The adaptive response of anaerobically grown Saccharomyces cerevisiae to hydrogen peroxide is mediated by the Yap1and Skn7 transcription factors
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The molecular mechanisms involved in the ability of cells to adapt and respond to differing oxygen tensions are of great interest to the pharmaceutical, medical and fermentation industries. The transcriptional profiles reported in previous studies of cells grown under anaerobic, aerobic and dynamic growth conditions have shown significantly altered responses including induction of genes regulated by the oxidative stress transcription factor Yap1p when oxygen was present. The present study investigated the phenotypic changes that occur in cells when shifted from anaerobic to aerobic growth conditions and it was found through mutant analyses that the elevated activity of Yap1p during the shift was mediated by the phospholipid hydroperoxide-sensing protein encoded by GPX3. Cell viability and growth rate were unaffected even though anaerobically grown cells were found to be hypersensitive to low doses of the oxidative stress-inducing compound hydrogen peroxide (H2O2). Adaptation to H2O2 treatment was demonstrated to occur when anaerobically grown wild-type cells were aerated for a short time that was reliant on the Yap1p and Skn7p transcription factors.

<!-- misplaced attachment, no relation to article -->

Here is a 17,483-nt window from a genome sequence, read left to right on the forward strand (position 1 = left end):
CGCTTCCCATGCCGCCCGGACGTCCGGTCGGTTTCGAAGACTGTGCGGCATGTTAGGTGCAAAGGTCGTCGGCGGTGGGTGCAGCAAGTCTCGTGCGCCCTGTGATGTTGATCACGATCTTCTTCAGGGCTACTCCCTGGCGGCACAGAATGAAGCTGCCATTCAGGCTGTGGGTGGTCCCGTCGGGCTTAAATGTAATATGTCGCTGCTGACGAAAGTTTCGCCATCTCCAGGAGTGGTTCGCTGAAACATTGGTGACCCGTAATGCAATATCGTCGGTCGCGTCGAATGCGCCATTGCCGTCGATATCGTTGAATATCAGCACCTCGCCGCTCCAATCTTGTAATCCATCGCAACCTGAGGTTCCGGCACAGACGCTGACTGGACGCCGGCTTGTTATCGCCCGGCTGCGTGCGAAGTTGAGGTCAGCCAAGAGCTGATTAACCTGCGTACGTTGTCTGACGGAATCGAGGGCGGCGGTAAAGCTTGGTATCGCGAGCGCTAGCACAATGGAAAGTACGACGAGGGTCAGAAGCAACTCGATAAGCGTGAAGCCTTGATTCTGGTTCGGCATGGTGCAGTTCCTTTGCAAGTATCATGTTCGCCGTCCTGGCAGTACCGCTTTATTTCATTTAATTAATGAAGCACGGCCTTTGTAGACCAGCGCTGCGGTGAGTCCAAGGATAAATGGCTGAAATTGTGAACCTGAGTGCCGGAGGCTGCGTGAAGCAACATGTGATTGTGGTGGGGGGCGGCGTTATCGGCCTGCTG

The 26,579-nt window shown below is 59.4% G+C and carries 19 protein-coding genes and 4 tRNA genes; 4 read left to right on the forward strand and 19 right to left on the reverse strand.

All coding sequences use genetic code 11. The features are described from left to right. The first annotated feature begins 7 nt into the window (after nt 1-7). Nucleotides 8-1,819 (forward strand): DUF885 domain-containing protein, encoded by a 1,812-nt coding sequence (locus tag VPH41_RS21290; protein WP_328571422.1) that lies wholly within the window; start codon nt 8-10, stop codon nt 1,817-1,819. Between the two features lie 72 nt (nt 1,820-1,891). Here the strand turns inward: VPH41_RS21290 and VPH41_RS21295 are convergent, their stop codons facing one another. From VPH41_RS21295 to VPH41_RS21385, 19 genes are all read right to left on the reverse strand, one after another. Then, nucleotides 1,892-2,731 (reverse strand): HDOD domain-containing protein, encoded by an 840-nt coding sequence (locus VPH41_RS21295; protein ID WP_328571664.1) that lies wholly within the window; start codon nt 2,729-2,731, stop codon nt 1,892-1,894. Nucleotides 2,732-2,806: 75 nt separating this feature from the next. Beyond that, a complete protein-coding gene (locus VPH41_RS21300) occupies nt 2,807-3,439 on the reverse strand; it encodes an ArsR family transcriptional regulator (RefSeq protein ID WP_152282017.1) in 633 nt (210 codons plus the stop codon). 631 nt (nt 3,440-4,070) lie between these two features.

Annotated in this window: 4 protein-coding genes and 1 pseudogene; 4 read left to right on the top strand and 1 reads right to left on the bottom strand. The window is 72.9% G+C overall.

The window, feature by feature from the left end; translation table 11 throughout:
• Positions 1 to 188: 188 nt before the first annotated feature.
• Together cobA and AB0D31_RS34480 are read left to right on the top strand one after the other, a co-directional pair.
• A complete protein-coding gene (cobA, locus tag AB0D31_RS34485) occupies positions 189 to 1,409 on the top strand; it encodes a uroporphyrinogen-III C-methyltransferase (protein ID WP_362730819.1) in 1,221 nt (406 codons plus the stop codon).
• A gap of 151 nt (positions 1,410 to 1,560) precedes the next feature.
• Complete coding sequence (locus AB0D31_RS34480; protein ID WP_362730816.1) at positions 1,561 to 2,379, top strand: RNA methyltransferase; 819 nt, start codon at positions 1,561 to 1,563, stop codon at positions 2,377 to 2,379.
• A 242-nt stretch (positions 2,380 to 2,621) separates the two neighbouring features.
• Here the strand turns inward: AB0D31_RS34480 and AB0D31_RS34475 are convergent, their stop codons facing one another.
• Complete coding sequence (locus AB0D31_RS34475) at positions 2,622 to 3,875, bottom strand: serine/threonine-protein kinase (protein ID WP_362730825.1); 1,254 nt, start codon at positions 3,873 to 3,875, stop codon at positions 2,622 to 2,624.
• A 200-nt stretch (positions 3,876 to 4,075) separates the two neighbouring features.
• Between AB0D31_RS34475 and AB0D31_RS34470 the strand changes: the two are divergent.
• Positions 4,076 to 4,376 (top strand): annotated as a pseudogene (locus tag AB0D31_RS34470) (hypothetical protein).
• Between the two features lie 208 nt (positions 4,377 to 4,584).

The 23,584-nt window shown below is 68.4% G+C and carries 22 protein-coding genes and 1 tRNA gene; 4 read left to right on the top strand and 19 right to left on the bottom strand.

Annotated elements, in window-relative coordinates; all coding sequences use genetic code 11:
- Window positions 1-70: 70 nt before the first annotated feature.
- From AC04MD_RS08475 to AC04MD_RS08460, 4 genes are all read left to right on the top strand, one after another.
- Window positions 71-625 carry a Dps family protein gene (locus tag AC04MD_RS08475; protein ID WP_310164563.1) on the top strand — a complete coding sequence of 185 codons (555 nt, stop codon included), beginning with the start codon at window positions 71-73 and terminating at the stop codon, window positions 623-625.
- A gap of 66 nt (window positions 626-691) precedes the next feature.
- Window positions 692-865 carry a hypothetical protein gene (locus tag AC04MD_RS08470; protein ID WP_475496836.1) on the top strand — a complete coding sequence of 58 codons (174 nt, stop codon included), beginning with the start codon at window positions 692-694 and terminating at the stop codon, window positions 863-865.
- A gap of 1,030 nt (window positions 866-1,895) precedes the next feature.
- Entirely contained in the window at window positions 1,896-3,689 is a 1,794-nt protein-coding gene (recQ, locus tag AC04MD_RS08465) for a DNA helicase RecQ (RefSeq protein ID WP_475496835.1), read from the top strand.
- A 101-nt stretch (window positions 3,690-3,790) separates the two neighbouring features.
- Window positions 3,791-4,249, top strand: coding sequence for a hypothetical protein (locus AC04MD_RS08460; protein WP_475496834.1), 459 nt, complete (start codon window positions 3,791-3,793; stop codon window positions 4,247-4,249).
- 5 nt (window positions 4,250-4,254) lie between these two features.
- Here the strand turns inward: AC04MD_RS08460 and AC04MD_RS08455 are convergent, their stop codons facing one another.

FEMS Yeast Research
© 2008 Wiley-Blackwell Publishing. This is the author-manuscript version of the paper. Reproduced in accordance with the copyright policy of the publisher. The definitive version is available at www.interscience.wiley.com